TOTAL ENERGY CONSUMPTION & PRODUCTION BY SECTOR
Therefore, as a means of understanding the United State’s transition toward energy independence, it is crucial to first evaluate the US’ total energy consumption and production.
In 2013, the United States’ total energy consumption was calculated at 97.53 quadrillion British Thermal Units (quad. Btu) [By sector (In quad. Btu): Residential, 21.53; Commercial, 17.93; Industrial, 31.46; Transportation, 27.01], 81.68 quad. Btu of said energy consumption was provided/produced domestically, equating to ~84% of the US’ total energy consumption. Domestic production of natural gas (24.89 quad. Btu) was the primary means by which the US was able to achieve this figure, aided by the production of coal (19.99 quad. Btu), crude oil (15.77 quad. Btu), renewable energy sources (9.3 quad. Btu), nuclear electric power (8.27 quad. Btu), and NGPL (3.47 quad. Btu). In summary, the United States was able to produce ~84% of its energy domestically, led by the production of 64.11 quad. Btu of fossil fuels, yet the US still required significant imports, in the dominant form of petroleum (“Monthly Energy Review”).
The US’ current volume of imported petroleum and other resources cannot go understated. Despite the US producing 15.77 quad. Btu of crude oil, 21.09 quad. Btu of crude oil was imported, along with 2.45 quad. Btu of various other energy. In total, the United States imported ~24.54 quad. Btu of energy in 2013, which equated to ~16% of national consumption. However promising this current figure may appear, the United States is still quite susceptible to changes in dollar value, growing competition for resources, and its domestic production rates, which, despite continuing to increase in quad. Btu, could be significantly offset/decreased by domestic/international market fluctuations (“Monthly Energy Review”). Case in point: as a precursor to the national recession, 2005 forced the United States to a record low domestic production rate of 69%, meaning the United States required 31% of its consumption via energy imports. Regardless of current domestic production rates, the United States is growing more vulnerable in the international energy market, which could drastically deter the nation’s progress toward energy independence (“Domestic production satisfies 84% of total U.S. energy demand in 2013”).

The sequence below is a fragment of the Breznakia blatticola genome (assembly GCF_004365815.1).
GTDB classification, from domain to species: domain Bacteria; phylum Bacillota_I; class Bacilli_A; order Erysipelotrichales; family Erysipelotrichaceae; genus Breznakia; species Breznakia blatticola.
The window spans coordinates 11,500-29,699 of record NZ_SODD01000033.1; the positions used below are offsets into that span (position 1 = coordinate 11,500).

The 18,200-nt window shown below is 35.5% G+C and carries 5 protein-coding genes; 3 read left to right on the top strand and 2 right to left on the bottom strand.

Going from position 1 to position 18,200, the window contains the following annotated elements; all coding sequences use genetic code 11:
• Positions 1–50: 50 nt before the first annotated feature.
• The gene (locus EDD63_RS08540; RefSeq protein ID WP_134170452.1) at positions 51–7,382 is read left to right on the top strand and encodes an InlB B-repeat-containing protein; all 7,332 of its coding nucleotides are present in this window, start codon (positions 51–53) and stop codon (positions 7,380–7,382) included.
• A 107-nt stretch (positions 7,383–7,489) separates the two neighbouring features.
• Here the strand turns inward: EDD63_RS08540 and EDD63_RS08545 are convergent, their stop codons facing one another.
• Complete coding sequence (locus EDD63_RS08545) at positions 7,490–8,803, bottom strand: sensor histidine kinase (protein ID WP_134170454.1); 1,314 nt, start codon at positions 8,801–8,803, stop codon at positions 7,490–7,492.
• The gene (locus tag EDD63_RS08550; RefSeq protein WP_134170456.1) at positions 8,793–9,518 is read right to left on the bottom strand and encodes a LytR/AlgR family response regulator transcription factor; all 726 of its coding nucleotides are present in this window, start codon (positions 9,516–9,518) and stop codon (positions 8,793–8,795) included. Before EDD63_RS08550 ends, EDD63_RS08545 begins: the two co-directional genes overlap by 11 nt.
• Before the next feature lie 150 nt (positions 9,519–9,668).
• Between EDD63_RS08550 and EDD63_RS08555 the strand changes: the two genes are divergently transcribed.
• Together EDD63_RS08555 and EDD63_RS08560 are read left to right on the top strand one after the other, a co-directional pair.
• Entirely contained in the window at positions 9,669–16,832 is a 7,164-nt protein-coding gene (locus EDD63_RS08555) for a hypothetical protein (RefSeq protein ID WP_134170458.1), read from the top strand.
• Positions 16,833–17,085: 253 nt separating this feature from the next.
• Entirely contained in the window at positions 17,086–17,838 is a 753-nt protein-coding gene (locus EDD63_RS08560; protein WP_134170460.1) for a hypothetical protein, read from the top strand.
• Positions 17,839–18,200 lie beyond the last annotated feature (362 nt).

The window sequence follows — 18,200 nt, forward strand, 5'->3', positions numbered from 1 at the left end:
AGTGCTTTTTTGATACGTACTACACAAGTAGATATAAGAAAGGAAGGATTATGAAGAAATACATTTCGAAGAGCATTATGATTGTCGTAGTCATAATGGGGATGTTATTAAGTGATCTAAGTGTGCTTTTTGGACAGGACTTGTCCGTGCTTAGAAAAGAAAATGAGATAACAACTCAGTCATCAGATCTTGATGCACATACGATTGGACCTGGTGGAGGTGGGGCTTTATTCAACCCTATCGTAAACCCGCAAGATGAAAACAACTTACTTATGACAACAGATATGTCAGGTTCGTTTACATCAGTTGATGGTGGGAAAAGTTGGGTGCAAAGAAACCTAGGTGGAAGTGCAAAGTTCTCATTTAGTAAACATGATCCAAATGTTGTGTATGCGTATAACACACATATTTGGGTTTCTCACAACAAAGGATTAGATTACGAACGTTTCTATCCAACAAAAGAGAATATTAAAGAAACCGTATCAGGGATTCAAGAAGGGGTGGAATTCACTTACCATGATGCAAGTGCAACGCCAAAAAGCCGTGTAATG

For this reason, I believe that the key to solidifying the United States’ position as an energy independent superpower lies in transitioning toward the expansion/utilization of renewable energy resources as a means of offsetting our current dependence on fossil fuels, which will provide the basis for true independence, regardless of domestic/international energy market fluctuations.